|HP Designjet 9000s and HP 9000sf lite-solvent discontinued|
Earlier in 2009 all models of HP lite solvent printers were discontinued. This will also affect their resale value used. This is a polite way of saying that any printer which is discontinued will have less resale value once it is no longer a priority of the manufacturer or distributor.
Plus, almost every month a printshop owners mentions one or another issue with their HP 9000s solvent printer.
Possible systematic issues with the Hewlett-Packard HP DesignJet 9000s, and HP 9000sf
The HP Designjet 9000s is the Seiko ColorPainter 64s with a slightly different ink chemistry. It has a USB2 connection, a new high speed dryer option and an APS (air purifier system).
The HP Designjet 8000s, 8000sr, and 8000sf are an entry-level model: not as fast as the model 9000 and thereby costs less. All these printers are designed by Seiko and were originally manufactured by Mutoh. But once HP took these printers over from Seiko, Mutoh withdrew, so HP had to find a different manufacturing plant.
HP is aiming the HP Designjet 9000s and 9000sf at screen printers, digital print shops, and outdoor sign makers. Unfortunately I have received a diary of problems from an end-user. I discretely checked around and learned that the same issue is a known problem. Every single owner of an HP Designjet 9000s tells me of the very same problem.
The switch from Seiko distributing the printers to HP handling them as the Designjet 9000s and Designjet 9000sf was announced on January 24, 2006. But unfortunately the demand for this printer had already peaked. The original Seiko ColorPainter had such excellent color saturation and pop that the FLAAR Reports praised the results (so hundreds of our readers bought the Seiko version). But after HP took over, there had to be another manufacturer (Mutoh declined to manufacture for HP), there were changes in the printer and ink and there was never any FLAAR Report on the HP Designjet 9000s or 9000sf.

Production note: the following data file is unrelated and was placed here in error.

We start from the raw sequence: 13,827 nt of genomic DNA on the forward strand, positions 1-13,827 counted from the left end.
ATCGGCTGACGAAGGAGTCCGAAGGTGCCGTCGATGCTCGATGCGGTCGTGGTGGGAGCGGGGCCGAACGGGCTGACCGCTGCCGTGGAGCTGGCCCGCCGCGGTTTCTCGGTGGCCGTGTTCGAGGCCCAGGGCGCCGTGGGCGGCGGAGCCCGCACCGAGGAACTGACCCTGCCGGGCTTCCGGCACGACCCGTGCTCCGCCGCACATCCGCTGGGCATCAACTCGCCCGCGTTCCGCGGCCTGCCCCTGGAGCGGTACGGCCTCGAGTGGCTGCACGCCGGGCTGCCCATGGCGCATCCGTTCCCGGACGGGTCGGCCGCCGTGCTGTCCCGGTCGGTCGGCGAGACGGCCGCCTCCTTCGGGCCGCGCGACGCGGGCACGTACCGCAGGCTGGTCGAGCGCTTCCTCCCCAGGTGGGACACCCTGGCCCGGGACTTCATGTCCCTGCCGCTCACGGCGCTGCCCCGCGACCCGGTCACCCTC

The price of the ink got raised and skewing problems became common knowledge, and sales declined. Also Mutoh introduced their Intelligent Interweaving capability on competing solvent printers (Spitfire Extreme and Rockhopper Extreme). It was possible to spend an entire week at Mutoh Europe to study these two Mutoh printers and their new software. As a result, tens of thousands of people around the world downloaded the FLAAR Reports on the innovative software of these Mutoh printers. We do not have any FLAAR Reports on any HP solvent printer software in part because I have never had an opportunity to test them in a demo room or otherwise study them. There have been too many other interesting printers readily available elsewhere such as the IP&I Cube 260 and other entry-level printers such as the Raster Printers T600UV, a flatbed with impressive print quality.
Mild-solvent ink is better than eco-solvent and a bit less intrusive than full solvent
Eco-solvent ink was a misleading concept in the beginning years. We are greatly relieved that HP did not fall into the eco-solvent pit, since we did not accept the first two generations of eco-solvent ink whatsoever.
Mimaki USA found the eco-solvent concept so misleading in 2003 that they decided to voluntarily withdraw their JV-2 printer rather than foist this chemistry on the public. Only when the ink chemistry was considerably improved did Mimaki gingerly release their version. In the meantime Mimaki also offers a mild-solvent.
Seiko cleverly skipped the first two waves of eco-solvent mania altogether. Seiko waited and then featured mild-solvent. HP has removed some of the more obnoxious chemicals even in mild-solvent and so has a slightly less obtrusive ink, as you would expect for a company like HP.
Gradually all the other companies that tried to foist the concept of eco-solvent inks on unsuspecting sign shop owners are quietly dropping their early generation eco-solvent inks and brewing stronger inks. Now the third generation of eco-solvent ink is out. Quality (on the Mutoh printers I inspected during a week in Oostende, Belgium) was gorgeous.
Site-Visit Case Studies of HP solvent ink printers in the future
We have been concentrating our efforts during 2006-2008 for site-visit case studies of UV-cured inkjet printers, and have now visited and prepared the following first-hand reviews: